Certain types of fish that are rich in omega-3 fatty acids, like salmon and sardines, have been shown to help boost weight loss. But new research shows omega-3’s are also an important nutrient for exercise recovery and reducing muscle soreness. Here’s how to reap the benefits and why you should consider adding a fish oil supplement to your routine:
As part of the recent research, Jordan David Philpott, a PhD candidate at the University of Stirling followed soccer players for six weeks and found those who consumed a beverage containing fish oil experienced fewer aches and pains than those who did not receive omega-3 supplements. Philpott believes omega-3 fatty acids improve the integrity of cell membranes and help prevent the leakage of protein from the cells. “The stabilization of muscle cells could mean study participants experienced less muscle damage and therefore less muscle soreness,” he says.
More recent research similarly concludes omega-3 supplements could help reduce muscle loss. “When people undergo a period of muscle disuse [following recovery from surgery, for example], there is a significant loss of skeletal muscle mass and size,” explains Chris McGlory, PhD, study co-author and Diabetes Canada Research Fellow at McMaster University. “Omega-3’s may improve muscle protein synthesis that remodels muscle proteins,” he explains. Additionally, studies show omega-3’s can help reduce inflammation, another benefit for people who regularly partake in tough workouts.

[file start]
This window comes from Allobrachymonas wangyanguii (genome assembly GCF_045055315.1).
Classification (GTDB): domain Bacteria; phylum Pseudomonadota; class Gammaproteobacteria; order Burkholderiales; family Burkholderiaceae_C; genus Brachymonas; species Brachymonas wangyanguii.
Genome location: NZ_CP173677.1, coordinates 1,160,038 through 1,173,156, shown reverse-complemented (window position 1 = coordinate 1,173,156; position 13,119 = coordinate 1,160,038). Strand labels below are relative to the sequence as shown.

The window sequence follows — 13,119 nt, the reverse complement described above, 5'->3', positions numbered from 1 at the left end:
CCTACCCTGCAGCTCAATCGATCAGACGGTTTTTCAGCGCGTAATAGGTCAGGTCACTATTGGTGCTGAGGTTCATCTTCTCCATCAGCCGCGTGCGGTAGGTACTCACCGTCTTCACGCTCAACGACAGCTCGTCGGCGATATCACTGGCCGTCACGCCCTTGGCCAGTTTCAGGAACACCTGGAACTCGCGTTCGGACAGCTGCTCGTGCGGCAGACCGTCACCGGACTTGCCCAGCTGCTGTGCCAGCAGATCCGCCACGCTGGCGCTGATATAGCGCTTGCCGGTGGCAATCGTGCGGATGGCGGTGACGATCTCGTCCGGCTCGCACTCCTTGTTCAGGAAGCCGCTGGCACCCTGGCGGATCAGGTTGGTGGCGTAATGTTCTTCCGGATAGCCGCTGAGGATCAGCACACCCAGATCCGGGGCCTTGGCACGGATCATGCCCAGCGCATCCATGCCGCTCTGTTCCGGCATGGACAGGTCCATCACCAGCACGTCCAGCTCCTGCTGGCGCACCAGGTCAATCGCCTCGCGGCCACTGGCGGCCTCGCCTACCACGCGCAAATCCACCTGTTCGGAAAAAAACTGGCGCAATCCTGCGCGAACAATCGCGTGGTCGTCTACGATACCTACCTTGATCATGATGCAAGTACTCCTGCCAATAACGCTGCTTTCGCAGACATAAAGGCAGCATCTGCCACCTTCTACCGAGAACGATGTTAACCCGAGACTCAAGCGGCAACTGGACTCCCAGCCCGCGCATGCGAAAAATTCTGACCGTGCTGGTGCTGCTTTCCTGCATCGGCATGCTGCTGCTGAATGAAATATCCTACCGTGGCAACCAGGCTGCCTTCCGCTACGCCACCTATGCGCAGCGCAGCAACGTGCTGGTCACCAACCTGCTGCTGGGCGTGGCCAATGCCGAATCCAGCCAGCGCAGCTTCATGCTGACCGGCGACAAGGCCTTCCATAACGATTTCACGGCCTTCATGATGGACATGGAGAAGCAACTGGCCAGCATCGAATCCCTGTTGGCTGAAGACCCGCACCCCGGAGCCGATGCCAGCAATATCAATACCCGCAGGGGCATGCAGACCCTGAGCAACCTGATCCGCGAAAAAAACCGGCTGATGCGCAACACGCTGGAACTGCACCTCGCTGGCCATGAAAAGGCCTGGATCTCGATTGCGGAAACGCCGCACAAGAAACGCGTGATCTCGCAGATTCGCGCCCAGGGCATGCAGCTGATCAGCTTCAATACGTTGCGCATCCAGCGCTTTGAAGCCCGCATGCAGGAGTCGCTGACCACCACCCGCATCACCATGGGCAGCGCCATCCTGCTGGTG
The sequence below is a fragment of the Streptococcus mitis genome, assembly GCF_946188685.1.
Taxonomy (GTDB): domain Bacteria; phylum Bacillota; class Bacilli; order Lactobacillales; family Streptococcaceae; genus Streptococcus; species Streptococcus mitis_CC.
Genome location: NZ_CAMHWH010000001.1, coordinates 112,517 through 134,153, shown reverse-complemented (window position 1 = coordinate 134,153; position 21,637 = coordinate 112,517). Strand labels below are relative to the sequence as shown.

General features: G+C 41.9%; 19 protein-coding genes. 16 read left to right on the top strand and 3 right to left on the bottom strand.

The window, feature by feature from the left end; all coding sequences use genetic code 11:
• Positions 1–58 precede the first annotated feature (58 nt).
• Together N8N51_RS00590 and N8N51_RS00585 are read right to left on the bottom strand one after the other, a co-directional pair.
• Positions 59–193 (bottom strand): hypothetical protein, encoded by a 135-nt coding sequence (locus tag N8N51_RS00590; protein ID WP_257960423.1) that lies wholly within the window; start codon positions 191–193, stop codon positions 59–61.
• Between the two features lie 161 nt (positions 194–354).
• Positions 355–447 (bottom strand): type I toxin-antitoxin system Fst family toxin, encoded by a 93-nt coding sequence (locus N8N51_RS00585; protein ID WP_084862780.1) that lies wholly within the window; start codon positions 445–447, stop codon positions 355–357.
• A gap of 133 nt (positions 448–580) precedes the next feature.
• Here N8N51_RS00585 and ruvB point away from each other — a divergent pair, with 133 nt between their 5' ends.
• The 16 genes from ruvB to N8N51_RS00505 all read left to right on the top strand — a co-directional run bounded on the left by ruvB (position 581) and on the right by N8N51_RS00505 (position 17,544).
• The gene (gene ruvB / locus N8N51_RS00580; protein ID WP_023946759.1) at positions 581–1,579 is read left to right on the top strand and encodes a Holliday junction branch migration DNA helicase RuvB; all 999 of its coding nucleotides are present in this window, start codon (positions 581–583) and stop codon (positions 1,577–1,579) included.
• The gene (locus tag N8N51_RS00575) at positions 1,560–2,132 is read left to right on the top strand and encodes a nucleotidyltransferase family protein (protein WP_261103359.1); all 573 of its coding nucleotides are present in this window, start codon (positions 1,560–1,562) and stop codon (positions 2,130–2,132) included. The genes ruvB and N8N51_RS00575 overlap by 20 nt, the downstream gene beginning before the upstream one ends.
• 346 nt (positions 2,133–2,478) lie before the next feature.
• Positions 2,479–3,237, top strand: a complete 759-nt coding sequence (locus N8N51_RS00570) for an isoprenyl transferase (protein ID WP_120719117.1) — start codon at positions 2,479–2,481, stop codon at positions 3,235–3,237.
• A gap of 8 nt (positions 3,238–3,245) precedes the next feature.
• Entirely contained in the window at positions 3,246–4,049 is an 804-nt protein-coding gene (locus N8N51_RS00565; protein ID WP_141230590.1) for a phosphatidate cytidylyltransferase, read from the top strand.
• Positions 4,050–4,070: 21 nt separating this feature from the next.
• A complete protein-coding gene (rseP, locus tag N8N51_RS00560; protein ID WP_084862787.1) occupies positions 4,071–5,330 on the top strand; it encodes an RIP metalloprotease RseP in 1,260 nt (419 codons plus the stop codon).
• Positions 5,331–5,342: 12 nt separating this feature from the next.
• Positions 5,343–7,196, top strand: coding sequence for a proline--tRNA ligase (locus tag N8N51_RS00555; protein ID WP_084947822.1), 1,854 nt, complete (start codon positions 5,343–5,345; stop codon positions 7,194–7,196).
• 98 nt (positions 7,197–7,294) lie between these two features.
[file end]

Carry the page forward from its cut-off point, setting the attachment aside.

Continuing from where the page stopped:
HOW MUCH SHOULD YOU AIM FOR?
While foods rich in omega-3’s such as fatty fish, walnuts and flaxseed are certainly part of a healthy diet, McGlory admits it’s hard to get enough to mimic the rates of the essential fatty acid used in studies. “The doses that we use [in our studies] are high [5 grams per day] and only realistically achieved through supplementation,” he says.
THE BOTTOM LINE
Exercise recovery isn’t the only reason to consider eating more fish or adding a fish oil supplement to your diet. Omega-3’s have other health benefits including reducing the risk of breast cancer, improving heart health and cognitive function and lowering the risk of age-related macular degeneration. “[Omega-3’s] whether from supplementation or food, may be advantageous for all individuals, including athletes,” Philpott says. Still, you should “do your homework before choosing a supplement since they aren’t regulated by the FDA and could contain a minimal amount,” says McGory. It’s always a good idea to speak to a professional such as a doctor or nutritionist before adding a new supplement to your diet.